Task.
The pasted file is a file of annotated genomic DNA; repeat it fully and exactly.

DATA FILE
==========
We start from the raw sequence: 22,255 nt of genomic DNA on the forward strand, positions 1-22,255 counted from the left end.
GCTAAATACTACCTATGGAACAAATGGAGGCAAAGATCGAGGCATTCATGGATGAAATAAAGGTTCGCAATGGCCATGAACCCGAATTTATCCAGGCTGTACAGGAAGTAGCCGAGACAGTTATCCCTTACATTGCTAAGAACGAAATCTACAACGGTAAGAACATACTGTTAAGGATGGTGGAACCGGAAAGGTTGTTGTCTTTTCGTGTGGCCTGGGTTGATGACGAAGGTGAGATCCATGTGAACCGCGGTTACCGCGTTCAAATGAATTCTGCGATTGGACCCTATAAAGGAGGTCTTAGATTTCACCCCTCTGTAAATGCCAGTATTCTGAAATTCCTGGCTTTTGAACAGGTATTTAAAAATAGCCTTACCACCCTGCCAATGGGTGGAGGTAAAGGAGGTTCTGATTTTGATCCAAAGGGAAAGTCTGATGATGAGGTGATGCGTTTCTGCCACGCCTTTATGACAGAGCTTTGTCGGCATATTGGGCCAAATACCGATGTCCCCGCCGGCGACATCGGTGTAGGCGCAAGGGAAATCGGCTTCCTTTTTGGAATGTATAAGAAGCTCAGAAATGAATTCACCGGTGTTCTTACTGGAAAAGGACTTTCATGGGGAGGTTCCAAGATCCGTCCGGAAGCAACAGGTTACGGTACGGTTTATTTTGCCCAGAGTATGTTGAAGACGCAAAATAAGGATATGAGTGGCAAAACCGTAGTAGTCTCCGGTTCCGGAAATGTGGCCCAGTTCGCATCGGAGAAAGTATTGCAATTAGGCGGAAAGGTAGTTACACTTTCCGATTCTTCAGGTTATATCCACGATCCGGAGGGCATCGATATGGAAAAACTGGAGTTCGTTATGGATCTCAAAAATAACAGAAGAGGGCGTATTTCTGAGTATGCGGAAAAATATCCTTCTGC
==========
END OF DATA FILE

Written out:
We start from the raw sequence: 22,255 nt of genomic DNA on the forward strand, positions 1-22,255 counted from the left end.
GCTAAATACTACCTATGGAACAAATGGAGGCAAAGATCGAGGCATTCATGGATGAAATAAAGGTTCGCAATGGCCATGAACCCGAATTTATCCAGGCTGTACAGGAAGTAGCCGAGACAGTTATCCCTTACATTGCTAAGAACGAAATCTACAACGGTAAGAACATACTGTTAAGGATGGTGGAACCGGAAAGGTTGTTGTCTTTTCGTGTGGCCTGGGTTGATGACGAAGGTGAGATCCATGTGAACCGCGGTTACCGCGTTCAAATGAATTCTGCGATTGGACCCTATAAAGGAGGTCTTAGATTTCACCCCTCTGTAAATGCCAGTATTCTGAAATTCCTGGCTTTTGAACAGGTATTTAAAAATAGCCTTACCACCCTGCCAATGGGTGGAGGTAAAGGAGGTTCTGATTTTGATCCAAAGGGAAAGTCTGATGATGAGGTGATGCGTTTCTGCCACGCCTTTATGACAGAGCTTTGTCGGCATATTGGGCCAAATACCGATGTCCCCGCCGGCGACATCGGTGTAGGCGCAAGGGAAATCGGCTTCCTTTTTGGAATGTATAAGAAGCTCAGAAATGAATTCACCGGTGTTCTTACTGGAAAAGGACTTTCATGGGGAGGTTCCAAGATCCGTCCGGAAGCAACAGGTTACGGTACGGTTTATTTTGCCCAGAGTATGTTGAAGACGCAAAATAAGGATATGAGTGGCAAAACCGTAGTAGTCTCCGGTTCCGGAAATGTGGCCCAGTTCGCATCGGAGAAAGTATTGCAATTAGGCGGAAAGGTAGTTACACTTTCCGATTCTTCAGGTTATATCCACGATCCGGAGGGCATCGATATGGAAAAACTGGAGTTCGTTATGGATCTCAAAAATAACAGAAGAGGGCGTATTTCTGAGTATGCGGAAAAATATCCTTCTGC